1. I want the information to be easy to read (Summary/Print view without edit clutter)
  2. I want to prevent unwanted mistakes on important data
  3. I want to quickly and easily edit the information

The UX solution for View/Edit may be different depending on which of the three above is the highest priority, as there is always a balance between easy editing and preventing screw ups. Some say it is better to make it difficult for users to edit data to prevent them from making mistakes. However, if a user has been given the permissions to edit the data in the first place, you must presume that said user has the intelligence and expertise to be entrusted with making changes to that data: Making something difficult to do is never a proper UX solution.

I personally like the technique used where the information is presented in a "View" state until a user hovers over an input. Then, an input bounding box is revealed, which shows the user that the information is editable. ON click, the cursor is placed inside the input, allowing the user to modify or enter data. Lastly, when the user exits focus and leaves the page, a confirmation message is presented showing the user the change that was made, allowing them to confirm or delete the change(s).

This solves all three big rules, while sacrificing none of them: The data is easy to view/read. The data is easy to edit (onfocus/onclick) and unwarranted changes are prevented (confirmation message).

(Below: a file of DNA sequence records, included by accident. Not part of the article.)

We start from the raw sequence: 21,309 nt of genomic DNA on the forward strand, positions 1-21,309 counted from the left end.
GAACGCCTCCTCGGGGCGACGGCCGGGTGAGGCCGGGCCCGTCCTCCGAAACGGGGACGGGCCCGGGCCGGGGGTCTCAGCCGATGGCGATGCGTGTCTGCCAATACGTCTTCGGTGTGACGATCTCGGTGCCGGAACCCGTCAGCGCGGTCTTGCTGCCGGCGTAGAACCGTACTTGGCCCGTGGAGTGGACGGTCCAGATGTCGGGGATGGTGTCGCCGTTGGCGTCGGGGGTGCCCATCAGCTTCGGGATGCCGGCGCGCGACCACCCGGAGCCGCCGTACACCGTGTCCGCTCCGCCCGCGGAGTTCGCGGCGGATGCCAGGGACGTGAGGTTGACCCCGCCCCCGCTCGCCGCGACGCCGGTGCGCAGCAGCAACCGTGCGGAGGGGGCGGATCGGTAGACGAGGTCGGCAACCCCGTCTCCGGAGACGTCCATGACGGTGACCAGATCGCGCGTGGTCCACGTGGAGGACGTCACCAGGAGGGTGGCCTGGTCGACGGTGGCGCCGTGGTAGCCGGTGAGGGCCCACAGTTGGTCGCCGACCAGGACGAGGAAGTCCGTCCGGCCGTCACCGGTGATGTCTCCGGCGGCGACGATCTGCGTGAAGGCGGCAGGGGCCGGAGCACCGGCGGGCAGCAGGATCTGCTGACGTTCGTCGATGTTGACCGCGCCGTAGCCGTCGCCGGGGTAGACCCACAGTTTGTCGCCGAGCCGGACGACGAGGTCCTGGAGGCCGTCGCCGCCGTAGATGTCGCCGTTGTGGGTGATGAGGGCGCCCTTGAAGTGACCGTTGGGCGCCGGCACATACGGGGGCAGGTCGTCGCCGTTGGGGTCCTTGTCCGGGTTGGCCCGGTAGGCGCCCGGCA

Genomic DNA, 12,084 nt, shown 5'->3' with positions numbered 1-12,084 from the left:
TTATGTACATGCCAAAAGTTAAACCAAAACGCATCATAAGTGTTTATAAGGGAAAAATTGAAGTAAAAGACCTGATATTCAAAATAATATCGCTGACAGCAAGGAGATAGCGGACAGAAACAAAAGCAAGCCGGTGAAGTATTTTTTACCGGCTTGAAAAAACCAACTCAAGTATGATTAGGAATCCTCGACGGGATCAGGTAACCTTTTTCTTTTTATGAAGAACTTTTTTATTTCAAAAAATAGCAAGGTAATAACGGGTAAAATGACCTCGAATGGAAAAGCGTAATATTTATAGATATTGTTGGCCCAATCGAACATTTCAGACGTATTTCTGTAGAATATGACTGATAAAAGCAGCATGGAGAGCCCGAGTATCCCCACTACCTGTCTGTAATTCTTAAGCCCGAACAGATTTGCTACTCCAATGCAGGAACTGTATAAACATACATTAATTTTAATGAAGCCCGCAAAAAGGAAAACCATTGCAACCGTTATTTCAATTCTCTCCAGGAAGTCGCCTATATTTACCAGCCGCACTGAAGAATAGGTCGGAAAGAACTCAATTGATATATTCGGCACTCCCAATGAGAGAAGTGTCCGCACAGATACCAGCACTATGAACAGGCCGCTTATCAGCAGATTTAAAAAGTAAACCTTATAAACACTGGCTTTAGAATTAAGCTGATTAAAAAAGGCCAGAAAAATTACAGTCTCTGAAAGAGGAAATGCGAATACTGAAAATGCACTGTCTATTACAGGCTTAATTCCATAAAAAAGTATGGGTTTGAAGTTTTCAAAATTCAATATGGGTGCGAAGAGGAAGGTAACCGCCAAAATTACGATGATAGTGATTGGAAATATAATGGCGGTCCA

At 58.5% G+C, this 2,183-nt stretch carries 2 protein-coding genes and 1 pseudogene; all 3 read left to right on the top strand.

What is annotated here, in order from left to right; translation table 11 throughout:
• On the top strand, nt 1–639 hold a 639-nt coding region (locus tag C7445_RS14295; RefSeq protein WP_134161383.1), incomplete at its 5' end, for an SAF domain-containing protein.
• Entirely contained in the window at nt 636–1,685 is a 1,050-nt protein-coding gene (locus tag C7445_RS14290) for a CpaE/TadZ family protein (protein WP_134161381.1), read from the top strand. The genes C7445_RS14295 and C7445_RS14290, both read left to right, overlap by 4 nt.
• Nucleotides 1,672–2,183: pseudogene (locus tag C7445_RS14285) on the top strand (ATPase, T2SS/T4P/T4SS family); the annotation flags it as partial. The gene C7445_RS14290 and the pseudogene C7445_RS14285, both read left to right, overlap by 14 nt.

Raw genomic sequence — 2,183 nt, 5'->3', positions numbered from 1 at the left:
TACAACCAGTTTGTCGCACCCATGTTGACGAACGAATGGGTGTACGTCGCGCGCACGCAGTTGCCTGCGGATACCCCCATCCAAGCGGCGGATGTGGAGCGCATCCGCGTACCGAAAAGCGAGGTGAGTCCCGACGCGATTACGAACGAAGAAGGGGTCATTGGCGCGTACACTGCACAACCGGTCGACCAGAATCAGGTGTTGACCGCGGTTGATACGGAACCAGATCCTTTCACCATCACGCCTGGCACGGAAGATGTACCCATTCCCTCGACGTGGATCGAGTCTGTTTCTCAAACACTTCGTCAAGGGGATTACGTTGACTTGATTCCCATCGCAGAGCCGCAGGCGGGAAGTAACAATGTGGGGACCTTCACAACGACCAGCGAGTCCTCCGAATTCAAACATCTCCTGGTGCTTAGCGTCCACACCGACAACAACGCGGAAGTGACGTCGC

Hope this helps,

Mike DeJonge Director of User Experience and Design, The Trade Desk

  • My only concern with the option you gave is discoverability. And how does that translate to mobile. For that reason, I only use Inline editing when the user is already in an 'editing mindset'. If I'm working with a summary, I find the edit button very clear. Off course this always depends on teh type of user. Advanced users may be familiar with inline editing mechanisms, beginners may need to learn it.
    – ananeto
    Commented Aug 6, 2019 at 14:42

I'm responding to @ChrisF's point.

I think that a reason to list out all of the users's information (instead of showing the editable fields) off the bat would be if it's more important for the user to see the information lumped together, and there's a lot of information/sections on the page that they would have to quickly navigate through.

For example, let's say the settings page shows:

  • my name
  • billing address
  • phone number
  • cc number
  • personal clothing sizes (tops, bottoms, dresses, skirts, shoes, etc)
  • delivery address and options
  • other opt in info

I think having all those text fields/dropdowns/radiobuttons/checkboxes/directions could be overwhelming for the user. In that case, I'd prefer to see the information clumped together, printed on the screen, with an edit button for each section. Clicking "edit" would enable the appropriate form fields for editing.

I suppose it's a question of ease of edibility (give 'em the form upfront) or ease of reading info (make 'em reveal the form).

I'm chewing on this issue right now. :)